VA's highest-utilizing patients generally have complicated health care needs-including complex and multiple chronic conditions, comorbid mental health conditions, and social stressors-that contribute to high rates of hospitalization, emergency services, and specialty care. Inspired by emerging intensive primary care models for high-utilizers, VA Palo Alto obtained FY2012-FY2013 Office of Specialty Care Transformation (OSCT) funding to launch a novel program that augments the existing PACT model with intensive care delivered by a multidisciplinary team. The Intensive Management PACT (ImPACT) intervention encompasses a number of evidence-based strategies, including a comprehensive intake process, coordination of specialty care, chronic condition case management, rapid intervention in response to deteriorations in health, and facilitation of transitions after high-acuity events.
The objective of this study was to evaluate the implementation and effectiveness of the ImPACT intervention at VA Palo Alto.
We partnered with the implementation team of VA Palo Alto's ImPACT program to conduct a Hybrid Type 1 evaluation of the program's feasibility, implementation, and effectiveness. Patients were eligible for ImPACT if their VA health care costs or risk for hospitalization (based on the Care Assessment Needs Score) were in the top 5% for the facility, they were outpatients for over half of the eligibility period, and they were not enrolled in another VA intensive management program (e.g., MHICM, HBPC) or palliative care. Among 583 eligible patients, 150 randomly selected individuals were invited to enroll in ImPACT; the remaining ImPACT-eligible patients received standard PACT care and served as a control group. An implementation evaluation was conducted at 9 months and involved semi-structured interviews (n = 15) with ImPACT and PACT team members and facility leadership. The Consolidated Framework for Implementation Research was used to evaluate implementation facilitators and barriers, using standard content analysis methods for coding and synthesizing textual data. An evaluation of the program's effectiveness was conducted after the program had been in place for 17 months. We evaluated changes in total health care costs (including intervention costs), hospital admissions, and emergency department visits among ImPACT and PACT patients, excluding those who died or moved away before the intervention began (n=38), across a 16-month baseline and 17-month follow-up period. We performed an intention-to-treat analysis within a difference-in-differences framework. In secondary analyses, we estimated the effect of the intervention on patients who actively participated in ImPACT using randomization as an instrument for participation. We also conducted stratified analyses to examine the influence of age, comorbid mental health and medical conditions, and baseline risk for hospitalization. We assessed changes in satisfaction with VA care using ImPACT patients' responses to the Patient Satisfaction Questionnaire at baseline and 6 months after enrollment.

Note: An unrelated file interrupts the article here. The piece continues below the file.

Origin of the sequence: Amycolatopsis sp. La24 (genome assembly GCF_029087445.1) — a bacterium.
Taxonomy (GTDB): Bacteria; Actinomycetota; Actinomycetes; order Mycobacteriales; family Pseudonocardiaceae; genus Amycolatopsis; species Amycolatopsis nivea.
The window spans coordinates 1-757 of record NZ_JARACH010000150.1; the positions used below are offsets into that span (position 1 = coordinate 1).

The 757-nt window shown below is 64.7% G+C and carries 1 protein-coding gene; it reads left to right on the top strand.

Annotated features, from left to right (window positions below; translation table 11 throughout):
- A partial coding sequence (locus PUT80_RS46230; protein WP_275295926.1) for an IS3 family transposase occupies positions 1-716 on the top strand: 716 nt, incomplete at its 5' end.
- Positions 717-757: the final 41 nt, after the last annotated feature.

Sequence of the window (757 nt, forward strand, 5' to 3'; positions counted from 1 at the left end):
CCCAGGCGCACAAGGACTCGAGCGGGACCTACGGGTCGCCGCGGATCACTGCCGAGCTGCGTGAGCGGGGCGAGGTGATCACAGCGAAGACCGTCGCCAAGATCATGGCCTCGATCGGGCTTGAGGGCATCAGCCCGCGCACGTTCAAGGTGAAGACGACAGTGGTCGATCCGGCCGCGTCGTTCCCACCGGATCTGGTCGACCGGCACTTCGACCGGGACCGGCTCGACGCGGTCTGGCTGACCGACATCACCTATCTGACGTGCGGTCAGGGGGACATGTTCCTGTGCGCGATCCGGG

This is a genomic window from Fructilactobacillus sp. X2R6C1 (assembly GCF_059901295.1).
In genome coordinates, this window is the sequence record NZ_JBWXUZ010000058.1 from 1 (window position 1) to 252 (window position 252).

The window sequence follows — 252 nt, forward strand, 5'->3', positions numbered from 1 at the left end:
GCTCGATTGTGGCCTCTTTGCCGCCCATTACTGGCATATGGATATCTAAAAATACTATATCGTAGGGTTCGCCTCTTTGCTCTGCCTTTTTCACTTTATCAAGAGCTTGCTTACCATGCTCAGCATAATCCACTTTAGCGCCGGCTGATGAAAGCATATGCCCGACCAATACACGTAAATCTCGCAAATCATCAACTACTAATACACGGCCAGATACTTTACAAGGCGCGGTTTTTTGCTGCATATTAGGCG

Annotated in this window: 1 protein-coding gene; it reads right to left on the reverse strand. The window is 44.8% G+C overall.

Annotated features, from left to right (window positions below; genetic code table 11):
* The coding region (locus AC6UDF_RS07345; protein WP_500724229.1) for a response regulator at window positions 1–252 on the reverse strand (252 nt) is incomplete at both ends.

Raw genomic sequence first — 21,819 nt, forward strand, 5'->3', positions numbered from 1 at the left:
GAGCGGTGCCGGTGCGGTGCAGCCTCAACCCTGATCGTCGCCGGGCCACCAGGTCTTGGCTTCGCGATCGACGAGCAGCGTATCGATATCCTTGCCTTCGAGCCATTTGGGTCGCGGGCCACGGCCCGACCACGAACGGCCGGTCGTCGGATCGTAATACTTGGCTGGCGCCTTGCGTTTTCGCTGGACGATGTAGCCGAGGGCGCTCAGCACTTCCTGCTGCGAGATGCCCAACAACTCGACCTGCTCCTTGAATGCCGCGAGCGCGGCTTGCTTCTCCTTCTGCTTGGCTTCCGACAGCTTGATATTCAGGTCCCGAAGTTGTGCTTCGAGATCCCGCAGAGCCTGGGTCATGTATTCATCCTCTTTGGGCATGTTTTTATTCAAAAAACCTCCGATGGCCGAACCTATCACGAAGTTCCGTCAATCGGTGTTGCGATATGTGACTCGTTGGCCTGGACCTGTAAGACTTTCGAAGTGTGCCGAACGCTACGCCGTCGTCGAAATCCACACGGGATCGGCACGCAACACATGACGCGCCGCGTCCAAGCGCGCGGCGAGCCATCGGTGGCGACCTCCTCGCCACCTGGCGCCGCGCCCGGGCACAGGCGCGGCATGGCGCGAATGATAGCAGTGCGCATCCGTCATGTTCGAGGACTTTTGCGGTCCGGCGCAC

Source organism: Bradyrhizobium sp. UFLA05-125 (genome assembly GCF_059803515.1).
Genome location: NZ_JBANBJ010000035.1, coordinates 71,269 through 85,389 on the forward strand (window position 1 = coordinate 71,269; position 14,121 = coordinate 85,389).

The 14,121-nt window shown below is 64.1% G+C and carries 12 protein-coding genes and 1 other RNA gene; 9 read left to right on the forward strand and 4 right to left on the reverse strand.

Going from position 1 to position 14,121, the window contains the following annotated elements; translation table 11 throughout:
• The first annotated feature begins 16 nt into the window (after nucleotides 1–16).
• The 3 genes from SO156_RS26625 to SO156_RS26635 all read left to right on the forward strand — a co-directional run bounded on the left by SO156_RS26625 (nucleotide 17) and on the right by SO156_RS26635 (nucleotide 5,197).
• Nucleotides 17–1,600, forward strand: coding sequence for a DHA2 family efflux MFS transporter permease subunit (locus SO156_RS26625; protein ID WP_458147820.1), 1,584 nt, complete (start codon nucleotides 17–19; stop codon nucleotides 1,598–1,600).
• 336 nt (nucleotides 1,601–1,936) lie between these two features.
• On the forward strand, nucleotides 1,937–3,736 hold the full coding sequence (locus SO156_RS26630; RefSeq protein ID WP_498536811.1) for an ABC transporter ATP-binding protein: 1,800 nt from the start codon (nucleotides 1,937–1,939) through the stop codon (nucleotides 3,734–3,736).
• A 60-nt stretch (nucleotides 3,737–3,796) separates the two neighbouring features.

Two-thirds of invited patients (n=101) enrolled in ImPACT, 87% of whom remained actively engaged at 9 months. Patients who engaged in ImPACT (69%), had a mean (SD) of 10 (4) chronic conditions; 65% had a mental health diagnosis and 22% had a history of homelessness. Implementation was influenced most notably by three CFIR domains. First, the Inner Setting (i.e., the organizational environment), mostly enabled implementation through a culture of innovation, good networks and communication, and positive tension for change. Second, Characteristics of Individuals, including clinical and interpersonal expertise, also enabled implementation. Finally, Intervention Characteristics, enabled implementation (e.g., through adaptability) and impeded implementation (e.g., through complexity, which generated confusion). In the quantitative evaluation, after accounting for program costs, adjusted monthly healthcare expenditures decreased similarly for ImPACT compared to PACT patients (D-in-D (SE) -$101 ($623)). There were no differences in acute care utilization patterns between ImPACT and PACT patients. Greater, but non-statistically significant, cost reductions were observed for ImPACT patients who were under age 65, those with a recent hospitalization, and individuals with heart failure, diabetes, or chronic lung disease. ImPACT patients reported increases in satisfaction with VA care (p < 0.05) and communication (p < 0.05) (56% response rate).
Findings suggest that the ImPACT intervention improved patient satisfaction and experience, and provided intensive primary care services and care coordination without significantly increasing costs. Study findings are directly informing the VA's Office of Primary Care PACT-Intensive Management Demonstration Project, specifically by guiding patient selection criteria and PIM team interventions. Findings have also informed the development of new recommendations in the PACT Roadmap for High Risk Patients.
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Treatment - Observational
Care Coordination, Cost-Effectiveness, Effectiveness, Implementation, Utilization